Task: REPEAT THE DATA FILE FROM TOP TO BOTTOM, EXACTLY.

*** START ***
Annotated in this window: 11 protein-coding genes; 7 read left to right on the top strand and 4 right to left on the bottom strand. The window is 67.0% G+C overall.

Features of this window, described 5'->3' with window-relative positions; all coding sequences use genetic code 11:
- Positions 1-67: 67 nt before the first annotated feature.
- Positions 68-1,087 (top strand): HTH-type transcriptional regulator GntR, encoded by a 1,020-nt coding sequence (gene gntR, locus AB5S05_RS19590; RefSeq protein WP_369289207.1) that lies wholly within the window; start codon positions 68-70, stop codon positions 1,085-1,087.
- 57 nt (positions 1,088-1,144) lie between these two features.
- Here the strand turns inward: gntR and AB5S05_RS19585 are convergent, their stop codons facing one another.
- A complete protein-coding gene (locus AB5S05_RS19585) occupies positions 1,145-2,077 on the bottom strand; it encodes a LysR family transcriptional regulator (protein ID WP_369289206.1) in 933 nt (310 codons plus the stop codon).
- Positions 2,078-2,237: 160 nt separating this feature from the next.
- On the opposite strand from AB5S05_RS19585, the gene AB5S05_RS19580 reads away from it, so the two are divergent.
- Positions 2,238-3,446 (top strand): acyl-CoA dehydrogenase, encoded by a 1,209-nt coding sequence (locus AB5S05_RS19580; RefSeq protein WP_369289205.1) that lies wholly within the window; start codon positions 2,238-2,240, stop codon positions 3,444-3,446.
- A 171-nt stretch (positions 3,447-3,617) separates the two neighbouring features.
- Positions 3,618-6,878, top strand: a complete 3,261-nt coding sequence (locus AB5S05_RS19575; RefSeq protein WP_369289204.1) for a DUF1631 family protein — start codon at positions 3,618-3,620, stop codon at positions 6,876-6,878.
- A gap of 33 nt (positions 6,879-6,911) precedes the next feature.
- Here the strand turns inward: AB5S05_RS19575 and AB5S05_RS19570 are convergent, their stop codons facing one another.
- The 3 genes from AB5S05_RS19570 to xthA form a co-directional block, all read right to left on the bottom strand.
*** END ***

Annotated in this window: 11 protein-coding genes; 7 read left to right on the top strand and 4 right to left on the bottom strand. The window is 67.0% G+C overall.

Features of this window, described 5'->3' with window-relative positions; all coding sequences use genetic code 11:
- Positions 1-67: 67 nt before the first annotated feature.
- Positions 68-1,087 (top strand): HTH-type transcriptional regulator GntR, encoded by a 1,020-nt coding sequence (gene gntR, locus AB5S05_RS19590; RefSeq protein WP_369289207.1) that lies wholly within the window; start codon positions 68-70, stop codon positions 1,085-1,087.
- 57 nt (positions 1,088-1,144) lie between these two features.
- Here the strand turns inward: gntR and AB5S05_RS19585 are convergent, their stop codons facing one another.
- A complete protein-coding gene (locus AB5S05_RS19585) occupies positions 1,145-2,077 on the bottom strand; it encodes a LysR family transcriptional regulator (protein ID WP_369289206.1) in 933 nt (310 codons plus the stop codon).
- Positions 2,078-2,237: 160 nt separating this feature from the next.
- On the opposite strand from AB5S05_RS19585, the gene AB5S05_RS19580 reads away from it, so the two are divergent.
- Positions 2,238-3,446 (top strand): acyl-CoA dehydrogenase, encoded by a 1,209-nt coding sequence (locus AB5S05_RS19580; RefSeq protein WP_369289205.1) that lies wholly within the window; start codon positions 2,238-2,240, stop codon positions 3,444-3,446.
- A 171-nt stretch (positions 3,447-3,617) separates the two neighbouring features.
- Positions 3,618-6,878, top strand: a complete 3,261-nt coding sequence (locus AB5S05_RS19575; RefSeq protein WP_369289204.1) for a DUF1631 family protein — start codon at positions 3,618-3,620, stop codon at positions 6,876-6,878.
- A gap of 33 nt (positions 6,879-6,911) precedes the next feature.
- Here the strand turns inward: AB5S05_RS19575 and AB5S05_RS19570 are convergent, their stop codons facing one another.
- The 3 genes from AB5S05_RS19570 to xthA form a co-directional block, all read right to left on the bottom strand.